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Endogenous Lobbying

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  • Leonardo Felli
  • Antonio Merlo

Abstract

In this paper we present a citizen-candidate model of representative democracy with endogenous lobbying. We find that lobbying induces policy compromise and always affects equilibrium policy outcomes. In particular, even though the policy preferences of lobbies are relatively extreme, lobbying biases the outcome of the political process toward the centre of the policy space, and extreme policies cannot emerge in equilibrium. Moreover, in equilibrium, not all lobbies participate in the policy-making process.

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Paper provided by University of Pennsylvania Center for Analytic Research and Economics in the Social Sciences in its series CARESS Working Papres with number 00-03.

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Handle: RePEc:wop:pennca:00-03

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  1. Helpman, E. & Persson, T., 1998. "Lobbying and Legislative Bargaining," Papers 08-98, Tel Aviv.
  2. Osborne, Martin J & Slivinski, Al, 1996. "A Model of Political Competition with Citizen-Candidates," The Quarterly Journal of Economics, MIT Press, vol. 111(1), pages 65-96, February.
  3. Bagnoli, Mark & Lipman, Barton L, 1989. "Provision of Public Goods: Fully Implementing the Core through Private Contributions," Review of Economic Studies, Wiley Blackwell, vol. 56(4), pages 583-601, October.
  4. Wittman, Donald, 1977. "Candidates with policy preferences: A dynamic model," Journal of Economic Theory, Elsevier, vol. 14(1), pages 180-189, February.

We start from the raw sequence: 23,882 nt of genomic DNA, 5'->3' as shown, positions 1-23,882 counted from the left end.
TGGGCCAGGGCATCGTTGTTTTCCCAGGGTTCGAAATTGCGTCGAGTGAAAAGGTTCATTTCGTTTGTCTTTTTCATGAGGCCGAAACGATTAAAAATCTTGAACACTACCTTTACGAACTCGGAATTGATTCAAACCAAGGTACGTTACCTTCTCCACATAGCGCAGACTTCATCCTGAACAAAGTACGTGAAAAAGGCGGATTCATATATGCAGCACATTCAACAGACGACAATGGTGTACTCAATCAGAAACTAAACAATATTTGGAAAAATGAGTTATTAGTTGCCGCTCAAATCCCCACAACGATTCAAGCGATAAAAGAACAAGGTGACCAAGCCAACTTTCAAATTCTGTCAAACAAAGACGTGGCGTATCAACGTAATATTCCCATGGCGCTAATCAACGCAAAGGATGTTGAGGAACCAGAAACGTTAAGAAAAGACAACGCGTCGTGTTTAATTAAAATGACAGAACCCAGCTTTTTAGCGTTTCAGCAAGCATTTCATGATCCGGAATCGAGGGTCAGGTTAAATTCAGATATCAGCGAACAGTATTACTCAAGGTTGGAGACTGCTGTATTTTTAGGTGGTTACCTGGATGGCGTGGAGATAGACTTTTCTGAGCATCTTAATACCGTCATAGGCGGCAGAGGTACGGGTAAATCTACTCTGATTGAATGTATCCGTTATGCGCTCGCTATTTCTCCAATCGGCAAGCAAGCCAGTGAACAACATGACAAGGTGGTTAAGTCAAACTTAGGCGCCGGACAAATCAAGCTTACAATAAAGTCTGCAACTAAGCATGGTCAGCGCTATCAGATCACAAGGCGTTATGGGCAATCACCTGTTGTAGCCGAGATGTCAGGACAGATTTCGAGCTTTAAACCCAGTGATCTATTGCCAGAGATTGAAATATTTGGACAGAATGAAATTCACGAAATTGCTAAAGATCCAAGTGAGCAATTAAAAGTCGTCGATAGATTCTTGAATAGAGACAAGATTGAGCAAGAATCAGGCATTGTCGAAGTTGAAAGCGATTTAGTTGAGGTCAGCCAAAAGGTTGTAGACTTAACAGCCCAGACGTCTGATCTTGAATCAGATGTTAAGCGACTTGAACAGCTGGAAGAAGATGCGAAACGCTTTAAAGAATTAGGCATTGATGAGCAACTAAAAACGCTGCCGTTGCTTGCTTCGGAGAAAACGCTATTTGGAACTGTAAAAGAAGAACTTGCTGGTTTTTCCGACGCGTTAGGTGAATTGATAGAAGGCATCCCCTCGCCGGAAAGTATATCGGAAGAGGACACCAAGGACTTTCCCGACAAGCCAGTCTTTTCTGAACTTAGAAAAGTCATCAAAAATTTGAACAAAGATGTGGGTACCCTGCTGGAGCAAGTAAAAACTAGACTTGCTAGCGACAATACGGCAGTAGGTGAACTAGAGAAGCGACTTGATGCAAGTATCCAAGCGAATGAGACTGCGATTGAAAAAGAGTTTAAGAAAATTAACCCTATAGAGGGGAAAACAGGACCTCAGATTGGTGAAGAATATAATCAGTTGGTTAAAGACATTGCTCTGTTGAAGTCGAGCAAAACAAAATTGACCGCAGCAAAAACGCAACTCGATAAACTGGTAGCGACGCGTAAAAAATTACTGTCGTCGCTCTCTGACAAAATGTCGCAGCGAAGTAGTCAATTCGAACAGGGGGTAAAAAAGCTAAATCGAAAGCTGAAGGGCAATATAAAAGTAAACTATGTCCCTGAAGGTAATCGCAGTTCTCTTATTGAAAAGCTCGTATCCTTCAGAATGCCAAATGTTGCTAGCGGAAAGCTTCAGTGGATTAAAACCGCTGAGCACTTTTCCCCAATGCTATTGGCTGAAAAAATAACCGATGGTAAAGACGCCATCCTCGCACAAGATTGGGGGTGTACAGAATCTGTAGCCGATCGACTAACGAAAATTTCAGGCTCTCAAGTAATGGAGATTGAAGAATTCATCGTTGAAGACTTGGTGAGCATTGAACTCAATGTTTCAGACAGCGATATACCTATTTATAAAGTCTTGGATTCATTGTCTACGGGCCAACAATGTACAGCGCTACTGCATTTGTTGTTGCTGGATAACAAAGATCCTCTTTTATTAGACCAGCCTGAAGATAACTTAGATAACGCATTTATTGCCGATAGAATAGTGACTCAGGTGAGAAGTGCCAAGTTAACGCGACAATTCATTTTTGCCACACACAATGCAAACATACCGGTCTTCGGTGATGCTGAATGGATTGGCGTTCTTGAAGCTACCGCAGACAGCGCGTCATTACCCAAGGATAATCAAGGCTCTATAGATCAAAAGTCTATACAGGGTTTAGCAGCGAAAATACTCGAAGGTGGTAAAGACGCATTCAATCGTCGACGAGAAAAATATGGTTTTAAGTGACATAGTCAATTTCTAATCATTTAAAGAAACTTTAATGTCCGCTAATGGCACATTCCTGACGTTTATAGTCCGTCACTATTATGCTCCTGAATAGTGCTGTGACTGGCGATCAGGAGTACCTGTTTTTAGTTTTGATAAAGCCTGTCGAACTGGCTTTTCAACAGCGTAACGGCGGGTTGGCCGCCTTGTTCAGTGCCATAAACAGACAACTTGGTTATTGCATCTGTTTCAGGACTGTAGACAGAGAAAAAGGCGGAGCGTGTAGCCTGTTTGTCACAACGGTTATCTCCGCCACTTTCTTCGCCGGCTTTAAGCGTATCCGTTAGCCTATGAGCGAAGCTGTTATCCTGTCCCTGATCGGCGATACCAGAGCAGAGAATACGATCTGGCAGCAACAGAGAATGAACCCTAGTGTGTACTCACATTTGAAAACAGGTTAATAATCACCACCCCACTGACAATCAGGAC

5. Dixit, Avinash & Grossman, Gene M. & Helpman, Elhanan, 1997. "Common Agency and Coordination: General Theory and Application to Government Policy Making," Scholarly Articles 3450061, Harvard University Department of Economics.
  6. Torsten Persson & Guido Tabellini, 1997. "Political Economics and Macroeconomic Policy," NBER Working Papers 6329, National Bureau of Economic Research, Inc.
  7. Massimo Morelli, 2004. "Party Formation and Policy Outcomes under Different Electoral Systems," Review of Economic Studies, Oxford University Press, vol. 71(3), pages 829-853.
  8. Besley, Timothy & Coate, Stephen, 1997. "An Economic Model of Representative Democracy," The Quarterly Journal of Economics, MIT Press, vol. 112(1), pages 85-114, February.
  9. Levy, Gilat, 2004. "A model of political parties," Journal of Economic Theory, Elsevier, vol. 115(2), pages 250-277, April.
  10. Daniel Diermeier & Michael Keane & Antonio Merlo, 2004. "A Political Economy Model of Congressional Careers," Discussion Papers 1387, Northwestern University, Center for Mathematical Studies in Economics and Management Science.
  11. Grossman, G.M. & Helpman, E., 1992. "Protection for Sale," Papers 21-92, Tel Aviv.
  12. Alesina, Alberto, 1988. "Credibility and Policy Convergence in a Two-Party System with Rational Voters," American Economic Review, American Economic Association, vol. 78(4), pages 796-805, September.
  13. Diermeier, Daniel & Merlo, Antonio, 1998. "Government turnover in parliamentary democracies," Bulletins 7453, University of Minnesota, Economic Development Center.
  14. Gene Grossman & Elhanan Helpman, 1994. "Electoral Competition and Special Interest Politics," NBER Working Papers 4877, National Bureau of Economic Research, Inc.
  15. Bernheim, B Douglas & Whinston, Michael D, 1986. "Menu Auctions, Resource Allocation, and Economic Influence," The Quarterly Journal of Economics, MIT Press, vol. 101(1), pages 1-31, February.
  16. David Austen-Smith, 1987. "Interest groups, campaign contributions, and probabilistic voting," Public Choice, Springer, vol. 54(2), pages 123-139, January.
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